Oxford English Dictionary Adds ‘ROFL’ and ‘Scooby Snacks’
The latest update to the Oxford English Dictionary (OED) includes a few words you’d never think the dictionary would want to define and a few that it seems should've been defined long ago.
For instance, the Internet-speak additions include ROFL (“rolling on the floor laughing”) and tl;dr (“too long; didn’t read”). According to the OED editors, the latter term was first used in 2002 “when it formed the entirety of a crushing response to another Usenet user’s thoughts on the computer game Metroid Prime.”
There’s also “listicle,” defined as a “(usually depreciative) term applied to an article in a newspaper, magazine, or especially on a website, presented wholly or partly in the form of a list, and first recorded in 2007.” (We don’t know anything about those, nope.)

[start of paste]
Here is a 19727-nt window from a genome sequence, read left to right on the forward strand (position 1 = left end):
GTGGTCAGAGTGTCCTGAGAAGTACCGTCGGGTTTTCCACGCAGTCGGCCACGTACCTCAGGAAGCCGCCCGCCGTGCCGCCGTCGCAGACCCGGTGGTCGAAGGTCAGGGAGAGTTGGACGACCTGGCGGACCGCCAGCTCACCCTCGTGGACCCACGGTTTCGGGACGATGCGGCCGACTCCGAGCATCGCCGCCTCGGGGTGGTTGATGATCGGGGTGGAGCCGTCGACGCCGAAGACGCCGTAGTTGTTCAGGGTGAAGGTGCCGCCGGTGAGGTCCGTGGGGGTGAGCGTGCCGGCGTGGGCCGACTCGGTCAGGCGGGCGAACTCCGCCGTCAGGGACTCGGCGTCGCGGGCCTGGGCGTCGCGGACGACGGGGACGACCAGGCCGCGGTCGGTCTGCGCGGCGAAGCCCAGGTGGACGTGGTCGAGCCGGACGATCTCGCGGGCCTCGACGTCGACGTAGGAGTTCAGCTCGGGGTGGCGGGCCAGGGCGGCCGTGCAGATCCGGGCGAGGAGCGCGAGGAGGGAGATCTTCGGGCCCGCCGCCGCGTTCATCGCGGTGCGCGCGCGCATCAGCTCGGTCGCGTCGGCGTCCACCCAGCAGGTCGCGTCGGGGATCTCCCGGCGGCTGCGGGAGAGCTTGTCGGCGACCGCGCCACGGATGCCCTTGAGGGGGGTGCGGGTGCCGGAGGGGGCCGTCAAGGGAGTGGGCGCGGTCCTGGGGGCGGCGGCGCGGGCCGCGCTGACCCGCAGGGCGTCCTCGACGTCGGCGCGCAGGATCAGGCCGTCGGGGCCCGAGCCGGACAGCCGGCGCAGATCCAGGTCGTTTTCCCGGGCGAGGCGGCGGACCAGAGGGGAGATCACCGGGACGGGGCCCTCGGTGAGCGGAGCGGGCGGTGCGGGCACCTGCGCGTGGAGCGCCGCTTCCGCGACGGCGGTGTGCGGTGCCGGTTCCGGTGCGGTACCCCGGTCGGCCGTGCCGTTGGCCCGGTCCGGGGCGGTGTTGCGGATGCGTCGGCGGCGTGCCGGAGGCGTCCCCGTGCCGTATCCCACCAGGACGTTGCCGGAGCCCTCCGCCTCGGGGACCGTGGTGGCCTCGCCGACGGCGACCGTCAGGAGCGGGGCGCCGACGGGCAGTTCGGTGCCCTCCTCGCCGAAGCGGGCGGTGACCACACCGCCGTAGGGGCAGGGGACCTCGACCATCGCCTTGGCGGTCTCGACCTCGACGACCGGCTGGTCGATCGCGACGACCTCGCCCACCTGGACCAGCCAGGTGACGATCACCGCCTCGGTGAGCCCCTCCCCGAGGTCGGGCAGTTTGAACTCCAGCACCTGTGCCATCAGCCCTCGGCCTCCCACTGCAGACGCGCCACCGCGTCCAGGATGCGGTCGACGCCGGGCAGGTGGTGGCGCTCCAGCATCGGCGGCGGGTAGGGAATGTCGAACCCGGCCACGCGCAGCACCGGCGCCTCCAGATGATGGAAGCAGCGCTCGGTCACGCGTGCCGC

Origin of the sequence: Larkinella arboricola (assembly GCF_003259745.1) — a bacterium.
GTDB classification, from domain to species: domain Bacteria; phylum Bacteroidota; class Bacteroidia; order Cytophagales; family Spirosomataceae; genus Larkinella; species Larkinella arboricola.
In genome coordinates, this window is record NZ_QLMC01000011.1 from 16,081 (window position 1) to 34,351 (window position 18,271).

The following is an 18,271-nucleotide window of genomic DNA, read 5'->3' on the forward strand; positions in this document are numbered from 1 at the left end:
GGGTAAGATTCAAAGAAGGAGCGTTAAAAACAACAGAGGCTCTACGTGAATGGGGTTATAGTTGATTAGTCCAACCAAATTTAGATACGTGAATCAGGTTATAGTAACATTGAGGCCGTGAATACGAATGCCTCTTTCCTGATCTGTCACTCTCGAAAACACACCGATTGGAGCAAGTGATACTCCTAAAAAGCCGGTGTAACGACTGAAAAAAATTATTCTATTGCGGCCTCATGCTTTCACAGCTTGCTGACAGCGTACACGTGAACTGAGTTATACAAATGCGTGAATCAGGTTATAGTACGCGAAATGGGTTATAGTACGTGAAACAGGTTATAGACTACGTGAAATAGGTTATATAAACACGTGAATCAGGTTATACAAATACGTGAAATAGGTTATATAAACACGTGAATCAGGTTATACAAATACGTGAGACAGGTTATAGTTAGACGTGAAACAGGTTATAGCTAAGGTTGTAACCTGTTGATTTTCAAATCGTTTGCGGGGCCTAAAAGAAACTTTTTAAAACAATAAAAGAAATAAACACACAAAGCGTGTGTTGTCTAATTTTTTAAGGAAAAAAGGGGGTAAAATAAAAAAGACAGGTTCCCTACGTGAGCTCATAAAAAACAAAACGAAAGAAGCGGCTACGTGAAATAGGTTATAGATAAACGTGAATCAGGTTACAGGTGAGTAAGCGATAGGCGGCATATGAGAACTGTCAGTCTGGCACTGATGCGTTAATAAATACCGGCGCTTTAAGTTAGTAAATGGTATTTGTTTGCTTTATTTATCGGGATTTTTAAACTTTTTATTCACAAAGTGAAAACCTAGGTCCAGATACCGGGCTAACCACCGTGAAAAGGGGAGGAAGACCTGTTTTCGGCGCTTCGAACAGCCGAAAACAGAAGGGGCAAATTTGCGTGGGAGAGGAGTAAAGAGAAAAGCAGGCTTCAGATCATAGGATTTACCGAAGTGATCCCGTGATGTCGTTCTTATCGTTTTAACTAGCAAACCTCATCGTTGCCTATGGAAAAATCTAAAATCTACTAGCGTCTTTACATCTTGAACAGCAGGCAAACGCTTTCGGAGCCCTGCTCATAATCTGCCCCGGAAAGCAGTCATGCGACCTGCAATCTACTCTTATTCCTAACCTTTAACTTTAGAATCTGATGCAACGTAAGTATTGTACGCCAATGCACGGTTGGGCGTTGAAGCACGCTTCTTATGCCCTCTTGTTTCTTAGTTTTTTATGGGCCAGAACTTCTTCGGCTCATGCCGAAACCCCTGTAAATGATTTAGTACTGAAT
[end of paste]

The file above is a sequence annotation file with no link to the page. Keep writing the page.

The dictionary has only just now traced the history of terms like “sister from another mister” and “power couple,” which also made it into the latest update, along with a longer entry for “sleeping with the fishes." The linguistic authority credits that phrase to what Jonathan Dent, the OED’s senior assistant editor, describes as “a threat made in the nineteenth century by disgruntled German villagers against an English angler who was depleting the stocks of their trout streams.” (Sorry, mobsters.)
Check out the full list of new words is here.